Best Practices for Managing Cold Chain Logistics, Part 2

August 27, 2018

Transporting a box of frozen treats or fresh berries hundreds of miles requires strict adherence to complicated practices and regulations, as well as precise and continuous temperature control. Any deviation from plan, such as a faulty refrigerated trailer or an unexpected delay, can result in wasted boxes of mush. As discussed in the first part of our cold chain series, rapid industry growth and regulatory changes make innovation crucial for adapting and expanding with the times.

At Samsara, our connected sensor solutions help companies maintain the integrity of their product while streamlining operations and improving margins. What does this look like practically in day-to-day operations? We’ve compiled some of our customers’ tactical tips for managing cold chain logistics.

Pre-Cool and Monitor Reefers with Two-Way Control

Blue Lightning Logistics, an over-the-road truckload carrier, transports refrigerated loads ranging from produce to frozen goods to pharmaceuticals. They ensure that goods are transported at precisely the correct temperature by pre-cooling reefers before loading and remotely changing the temperature if it’s not set correctly.

“We really like that the AG24 gives us more control,” Blue Lightning’s cofounder Eran Blitzblau explained. “Before a driver picks up a load, we can set the proper temperature on our reefer, which eliminates any room for error. Sometimes a customer wants a load to be at 36 degrees, but the shipper asks the driver to put it at 45 degrees. What our customer wants and what the shipper wants don’t always match, and this helps us operate the reefer the customer’s way.”

Prevent Spoilage with Real-Time Alerts

Katzman Produce supplies a full range of fruits and vegetables to businesses throughout the northeast United States. To ensure their produce stays within strict temperature and humidity guidelines, they leverage wireless temperature sensors for continuous temperature logging and real-time alerts. On a hot, humid day in the Northeast, according to their Director of Operations Andrew Roy, they can expect 3-4 temperature alerts. Each alert allows the company to instantly intervene and rescue the delivery, ultimately saving the business up to $150,000 depending on the load.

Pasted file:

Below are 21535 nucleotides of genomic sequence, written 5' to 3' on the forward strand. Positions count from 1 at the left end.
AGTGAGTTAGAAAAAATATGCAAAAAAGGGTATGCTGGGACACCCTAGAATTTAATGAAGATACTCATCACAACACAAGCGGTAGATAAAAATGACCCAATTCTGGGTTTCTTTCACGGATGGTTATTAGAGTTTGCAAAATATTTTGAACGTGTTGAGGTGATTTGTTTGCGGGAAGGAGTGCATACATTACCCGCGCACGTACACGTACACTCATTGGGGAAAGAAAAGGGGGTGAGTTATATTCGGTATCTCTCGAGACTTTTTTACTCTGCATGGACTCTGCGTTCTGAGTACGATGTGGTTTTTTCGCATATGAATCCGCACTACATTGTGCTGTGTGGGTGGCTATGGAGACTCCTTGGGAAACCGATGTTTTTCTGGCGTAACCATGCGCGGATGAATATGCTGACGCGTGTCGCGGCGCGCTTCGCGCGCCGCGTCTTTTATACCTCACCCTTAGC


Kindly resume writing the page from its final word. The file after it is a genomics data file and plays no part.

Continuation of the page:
“Sometimes the alert is because we’ve backed into a lot and it hasn’t been unloaded yet, so the driver can go to the customer and say, ‘I’m going to pull down the doors to keep the integrity of the product,’” said Roy. “Or we’re in traffic and it gets too hot. Sometimes the reefer catastrophically fails, so when we get an alert we can send another truck out and transfer the load.”

Katzman also uses Samsara to monitor their warehouse temperatures. “We had a catastrophic failure where a unit up on the roof blew out on a Sunday,” explained Roy. “Samsara alerted us and we were able to get a technician out there. We were able to replace a piece of the condenser so we could get refrigeration turned back on. There are no manual temps taken on Sundays, so Samsara saved us.”

“I’m tracking the produce every time it moves, and I have alarms in place to indicate temperature changes,” Hoss said. “So I know that we’re delivering wholesome quality products in every load—I know, for example, that my lettuce never goes below temperature. Samsara gives us that confidence in the integrity of our supply chain.”

Interested in learning more about how Samsara can help your business? Sign up for a free trial!

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